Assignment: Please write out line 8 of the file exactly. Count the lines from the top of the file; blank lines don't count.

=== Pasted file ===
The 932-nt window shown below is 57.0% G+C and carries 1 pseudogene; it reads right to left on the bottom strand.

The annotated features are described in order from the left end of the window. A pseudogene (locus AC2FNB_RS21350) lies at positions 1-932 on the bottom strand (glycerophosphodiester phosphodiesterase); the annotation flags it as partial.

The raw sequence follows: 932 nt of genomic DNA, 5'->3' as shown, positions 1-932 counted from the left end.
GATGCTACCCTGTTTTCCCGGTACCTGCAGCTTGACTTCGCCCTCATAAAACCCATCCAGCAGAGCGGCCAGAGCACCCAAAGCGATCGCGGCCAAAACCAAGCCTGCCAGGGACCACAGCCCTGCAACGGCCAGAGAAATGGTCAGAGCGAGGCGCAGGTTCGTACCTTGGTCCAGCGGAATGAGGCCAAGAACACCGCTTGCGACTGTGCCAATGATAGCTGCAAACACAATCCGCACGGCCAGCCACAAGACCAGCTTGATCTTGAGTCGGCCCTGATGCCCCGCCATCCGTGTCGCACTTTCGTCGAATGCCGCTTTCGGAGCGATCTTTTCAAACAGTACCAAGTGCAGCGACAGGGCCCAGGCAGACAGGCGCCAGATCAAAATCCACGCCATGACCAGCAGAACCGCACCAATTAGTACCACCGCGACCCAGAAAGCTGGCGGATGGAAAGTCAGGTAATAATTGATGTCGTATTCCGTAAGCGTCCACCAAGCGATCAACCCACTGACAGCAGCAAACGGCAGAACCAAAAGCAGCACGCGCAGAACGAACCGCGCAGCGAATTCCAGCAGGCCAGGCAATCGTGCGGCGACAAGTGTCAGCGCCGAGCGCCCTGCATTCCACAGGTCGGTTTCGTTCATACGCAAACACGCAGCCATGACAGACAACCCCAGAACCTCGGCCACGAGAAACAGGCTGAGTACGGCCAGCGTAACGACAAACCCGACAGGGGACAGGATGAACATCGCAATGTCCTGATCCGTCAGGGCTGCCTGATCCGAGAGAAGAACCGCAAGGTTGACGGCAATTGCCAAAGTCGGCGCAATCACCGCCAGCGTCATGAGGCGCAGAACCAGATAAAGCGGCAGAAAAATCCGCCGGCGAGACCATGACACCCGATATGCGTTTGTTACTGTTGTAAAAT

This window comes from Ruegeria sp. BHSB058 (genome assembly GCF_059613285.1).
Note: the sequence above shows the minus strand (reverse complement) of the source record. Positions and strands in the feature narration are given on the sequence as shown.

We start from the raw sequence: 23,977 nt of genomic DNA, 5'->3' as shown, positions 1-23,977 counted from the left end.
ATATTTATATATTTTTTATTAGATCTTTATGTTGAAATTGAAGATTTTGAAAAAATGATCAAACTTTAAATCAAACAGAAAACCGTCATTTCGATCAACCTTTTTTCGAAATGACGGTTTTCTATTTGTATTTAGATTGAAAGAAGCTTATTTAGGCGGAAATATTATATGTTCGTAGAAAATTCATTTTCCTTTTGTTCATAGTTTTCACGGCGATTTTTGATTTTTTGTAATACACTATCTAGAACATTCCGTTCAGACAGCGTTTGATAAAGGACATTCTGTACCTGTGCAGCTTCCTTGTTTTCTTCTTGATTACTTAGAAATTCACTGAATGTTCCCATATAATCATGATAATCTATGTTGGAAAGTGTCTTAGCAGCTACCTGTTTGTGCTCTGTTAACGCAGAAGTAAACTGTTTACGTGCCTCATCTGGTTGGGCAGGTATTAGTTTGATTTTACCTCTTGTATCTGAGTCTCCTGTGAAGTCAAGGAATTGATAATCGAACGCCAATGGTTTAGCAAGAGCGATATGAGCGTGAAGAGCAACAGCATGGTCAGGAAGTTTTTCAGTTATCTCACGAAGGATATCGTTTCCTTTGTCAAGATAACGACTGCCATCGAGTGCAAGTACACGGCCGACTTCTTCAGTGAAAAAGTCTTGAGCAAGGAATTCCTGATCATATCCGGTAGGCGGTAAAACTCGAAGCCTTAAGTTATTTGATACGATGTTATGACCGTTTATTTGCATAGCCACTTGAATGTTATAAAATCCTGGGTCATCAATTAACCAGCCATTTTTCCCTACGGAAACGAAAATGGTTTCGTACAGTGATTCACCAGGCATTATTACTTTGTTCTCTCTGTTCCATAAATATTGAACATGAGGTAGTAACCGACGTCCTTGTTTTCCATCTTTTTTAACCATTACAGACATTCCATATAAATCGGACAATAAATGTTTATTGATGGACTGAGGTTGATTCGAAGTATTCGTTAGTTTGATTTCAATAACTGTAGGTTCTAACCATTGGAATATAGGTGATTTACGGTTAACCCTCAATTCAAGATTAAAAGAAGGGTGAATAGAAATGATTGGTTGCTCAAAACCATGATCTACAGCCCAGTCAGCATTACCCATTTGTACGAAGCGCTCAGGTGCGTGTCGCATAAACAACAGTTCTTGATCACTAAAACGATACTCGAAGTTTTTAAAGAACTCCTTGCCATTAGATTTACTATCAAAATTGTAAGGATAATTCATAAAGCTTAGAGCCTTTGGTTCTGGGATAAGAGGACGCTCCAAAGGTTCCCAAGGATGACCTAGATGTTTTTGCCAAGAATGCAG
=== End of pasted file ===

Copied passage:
ATATTTATATATTTTTTATTAGATCTTTATGTTGAAATTGAAGATTTTGAAAAAATGATCAAACTTTAAATCAAACAGAAAACCGTCATTTCGATCAACCTTTTTTCGAAATGACGGTTTTCTATTTGTATTTAGATTGAAAGAAGCTTATTTAGGCGGAAATATTATATGTTCGTAGAAAATTCATTTTCCTTTTGTTCATAGTTTTCACGGCGATTTTTGATTTTTTGTAATACACTATCTAGAACATTCCGTTCAGACAGCGTTTGATAAAGGACATTCTGTACCTGTGCAGCTTCCTTGTTTTCTTCTTGATTACTTAGAAATTCACTGAATGTTCCCATATAATCATGATAATCTATGTTGGAAAGTGTCTTAGCAGCTACCTGTTTGTGCTCTGTTAACGCAGAAGTAAACTGTTTACGTGCCTCATCTGGTTGGGCAGGTATTAGTTTGATTTTACCTCTTGTATCTGAGTCTCCTGTGAAGTCAAGGAATTGATAATCGAACGCCAATGGTTTAGCAAGAGCGATATGAGCGTGAAGAGCAACAGCATGGTCAGGAAGTTTTTCAGTTATCTCACGAAGGATATCGTTTCCTTTGTCAAGATAACGACTGCCATCGAGTGCAAGTACACGGCCGACTTCTTCAGTGAAAAAGTCTTGAGCAAGGAATTCCTGATCATATCCGGTAGGCGGTAAAACTCGAAGCCTTAAGTTATTTGATACGATGTTATGACCGTTTATTTGCATAGCCACTTGAATGTTATAAAATCCTGGGTCATCAATTAACCAGCCATTTTTCCCTACGGAAACGAAAATGGTTTCGTACAGTGATTCACCAGGCATTATTACTTTGTTCTCTCTGTTCCATAAATATTGAACATGAGGTAGTAACCGACGTCCTTGTTTTCCATCTTTTTTAACCATTACAGACATTCCATATAAATCGGACAATAAATGTTTATTGATGGACTGAGGTTGATTCGAAGTATTCGTTAGTTTGATTTCAATAACTGTAGGTTCTAACCATTGGAATATAGGTGATTTACGGTTAACCCTCAATTCAAGATTAAAAGAAGGGTGAATAGAAATGATTGGTTGCTCAAAACCATGATCTACAGCCCAGTCAGCATTACCCATTTGTACGAAGCGCTCAGGTGCGTGTCGCATAAACAACAGTTCTTGATCACTAAAACGATACTCGAAGTTTTTAAAGAACTCCTTGCCATTAGATTTACTATCAAAATTGTAAGGATAATTCATAAAGCTTAGAGCCTTTGGTTCTGGGATAAGAGGACGCTCCAAAGGTTCCCAAGGATGACCTAGATGTTTTTGCCAAGAATGCAG